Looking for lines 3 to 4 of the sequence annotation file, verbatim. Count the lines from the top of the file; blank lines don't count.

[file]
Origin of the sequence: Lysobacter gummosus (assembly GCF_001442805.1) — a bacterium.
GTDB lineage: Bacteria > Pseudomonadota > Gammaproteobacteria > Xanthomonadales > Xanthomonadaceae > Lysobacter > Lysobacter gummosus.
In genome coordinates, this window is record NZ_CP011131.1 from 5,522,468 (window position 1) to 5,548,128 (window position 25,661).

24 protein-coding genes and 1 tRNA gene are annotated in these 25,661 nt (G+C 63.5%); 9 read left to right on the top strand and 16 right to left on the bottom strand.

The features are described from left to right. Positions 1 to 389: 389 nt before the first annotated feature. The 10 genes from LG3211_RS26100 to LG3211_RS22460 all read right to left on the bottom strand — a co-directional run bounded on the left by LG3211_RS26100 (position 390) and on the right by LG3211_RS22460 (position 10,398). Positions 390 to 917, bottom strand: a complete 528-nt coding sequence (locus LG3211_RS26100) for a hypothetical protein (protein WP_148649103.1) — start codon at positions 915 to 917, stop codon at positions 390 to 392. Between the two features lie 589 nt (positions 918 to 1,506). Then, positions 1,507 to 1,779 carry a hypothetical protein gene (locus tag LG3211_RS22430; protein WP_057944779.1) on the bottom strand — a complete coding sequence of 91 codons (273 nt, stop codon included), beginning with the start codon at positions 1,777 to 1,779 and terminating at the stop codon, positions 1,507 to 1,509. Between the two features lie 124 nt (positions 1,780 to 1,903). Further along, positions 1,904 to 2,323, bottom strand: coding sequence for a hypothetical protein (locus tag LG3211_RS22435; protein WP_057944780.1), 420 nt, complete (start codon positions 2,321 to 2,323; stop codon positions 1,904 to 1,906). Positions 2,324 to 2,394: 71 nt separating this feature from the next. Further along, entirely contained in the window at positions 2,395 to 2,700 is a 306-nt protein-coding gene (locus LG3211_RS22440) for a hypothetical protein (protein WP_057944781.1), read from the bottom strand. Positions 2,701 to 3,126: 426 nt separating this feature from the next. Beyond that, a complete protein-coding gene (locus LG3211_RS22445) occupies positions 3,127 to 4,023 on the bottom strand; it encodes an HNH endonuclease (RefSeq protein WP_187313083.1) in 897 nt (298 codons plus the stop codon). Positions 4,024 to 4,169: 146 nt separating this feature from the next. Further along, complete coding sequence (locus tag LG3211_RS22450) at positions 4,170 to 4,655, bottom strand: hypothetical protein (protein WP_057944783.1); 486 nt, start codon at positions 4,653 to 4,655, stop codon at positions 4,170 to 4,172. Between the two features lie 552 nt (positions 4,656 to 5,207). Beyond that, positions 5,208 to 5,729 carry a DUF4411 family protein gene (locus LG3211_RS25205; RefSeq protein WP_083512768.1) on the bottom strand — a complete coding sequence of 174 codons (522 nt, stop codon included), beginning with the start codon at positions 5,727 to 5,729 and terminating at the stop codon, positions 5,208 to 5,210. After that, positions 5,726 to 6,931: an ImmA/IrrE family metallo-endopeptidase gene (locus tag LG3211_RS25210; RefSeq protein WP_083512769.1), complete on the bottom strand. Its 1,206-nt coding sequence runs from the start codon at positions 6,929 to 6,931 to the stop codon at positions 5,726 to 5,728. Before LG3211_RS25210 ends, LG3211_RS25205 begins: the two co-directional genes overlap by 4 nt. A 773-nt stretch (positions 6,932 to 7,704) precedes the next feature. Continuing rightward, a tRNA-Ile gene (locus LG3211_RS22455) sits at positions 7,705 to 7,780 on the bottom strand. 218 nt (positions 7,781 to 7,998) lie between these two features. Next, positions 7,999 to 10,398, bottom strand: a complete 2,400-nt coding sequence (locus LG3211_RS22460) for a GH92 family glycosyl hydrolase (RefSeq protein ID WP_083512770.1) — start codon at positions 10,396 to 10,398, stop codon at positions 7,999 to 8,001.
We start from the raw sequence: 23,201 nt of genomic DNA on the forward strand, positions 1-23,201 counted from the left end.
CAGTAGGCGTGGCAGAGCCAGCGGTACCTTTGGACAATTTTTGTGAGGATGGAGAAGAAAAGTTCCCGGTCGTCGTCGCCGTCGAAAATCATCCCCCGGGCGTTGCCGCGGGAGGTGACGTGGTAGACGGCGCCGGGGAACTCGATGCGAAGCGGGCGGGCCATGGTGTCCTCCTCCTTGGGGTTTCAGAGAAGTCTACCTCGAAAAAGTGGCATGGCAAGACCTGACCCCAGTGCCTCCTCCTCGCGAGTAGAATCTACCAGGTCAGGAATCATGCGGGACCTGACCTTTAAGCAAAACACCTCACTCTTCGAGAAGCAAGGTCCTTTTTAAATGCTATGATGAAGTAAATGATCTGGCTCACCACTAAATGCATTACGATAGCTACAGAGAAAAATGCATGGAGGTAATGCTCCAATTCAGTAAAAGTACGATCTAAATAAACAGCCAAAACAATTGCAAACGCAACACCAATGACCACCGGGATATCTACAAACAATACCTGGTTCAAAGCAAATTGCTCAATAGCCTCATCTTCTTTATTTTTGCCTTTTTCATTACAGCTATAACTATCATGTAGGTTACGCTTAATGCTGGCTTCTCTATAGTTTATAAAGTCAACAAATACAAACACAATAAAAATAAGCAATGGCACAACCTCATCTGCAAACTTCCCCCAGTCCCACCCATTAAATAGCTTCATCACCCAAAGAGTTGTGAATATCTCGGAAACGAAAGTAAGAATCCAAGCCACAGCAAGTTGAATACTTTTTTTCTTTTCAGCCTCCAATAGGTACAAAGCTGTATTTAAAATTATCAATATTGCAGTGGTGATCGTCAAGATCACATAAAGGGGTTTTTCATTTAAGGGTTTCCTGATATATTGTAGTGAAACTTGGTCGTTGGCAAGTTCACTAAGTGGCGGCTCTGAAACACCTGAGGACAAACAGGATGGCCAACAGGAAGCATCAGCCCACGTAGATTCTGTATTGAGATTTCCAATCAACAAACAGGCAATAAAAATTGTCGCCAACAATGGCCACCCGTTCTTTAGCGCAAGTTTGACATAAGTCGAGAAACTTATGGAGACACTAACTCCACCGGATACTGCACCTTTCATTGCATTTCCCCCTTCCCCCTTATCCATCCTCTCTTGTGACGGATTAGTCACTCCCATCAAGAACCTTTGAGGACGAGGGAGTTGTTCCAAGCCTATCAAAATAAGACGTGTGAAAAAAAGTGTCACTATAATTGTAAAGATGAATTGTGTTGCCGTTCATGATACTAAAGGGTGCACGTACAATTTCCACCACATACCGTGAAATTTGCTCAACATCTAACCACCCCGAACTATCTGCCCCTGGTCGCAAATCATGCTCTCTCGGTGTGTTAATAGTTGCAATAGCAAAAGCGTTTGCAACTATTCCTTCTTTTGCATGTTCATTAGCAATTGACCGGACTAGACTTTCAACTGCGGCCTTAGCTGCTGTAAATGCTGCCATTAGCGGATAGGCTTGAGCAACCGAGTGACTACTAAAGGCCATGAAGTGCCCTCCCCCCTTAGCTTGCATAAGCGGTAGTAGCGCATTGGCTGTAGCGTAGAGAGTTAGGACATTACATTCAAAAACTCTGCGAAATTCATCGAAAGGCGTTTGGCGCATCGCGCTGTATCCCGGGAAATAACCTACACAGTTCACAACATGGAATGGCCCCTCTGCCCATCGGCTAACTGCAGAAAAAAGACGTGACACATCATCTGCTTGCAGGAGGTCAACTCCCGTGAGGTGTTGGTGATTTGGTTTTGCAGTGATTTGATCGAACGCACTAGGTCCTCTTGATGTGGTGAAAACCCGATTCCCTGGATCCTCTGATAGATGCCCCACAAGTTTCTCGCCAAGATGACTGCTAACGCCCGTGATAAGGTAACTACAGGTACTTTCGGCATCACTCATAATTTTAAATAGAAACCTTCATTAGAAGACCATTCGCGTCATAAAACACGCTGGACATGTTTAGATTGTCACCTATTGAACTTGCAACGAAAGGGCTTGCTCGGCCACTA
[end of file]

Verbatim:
In genome coordinates, this window is record NZ_CP011131.1 from 5,522,468 (window position 1) to 5,548,128 (window position 25,661).

24 protein-coding genes and 1 tRNA gene are annotated in these 25,661 nt (G+C 63.5%); 9 read left to right on the top strand and 16 right to left on the bottom strand.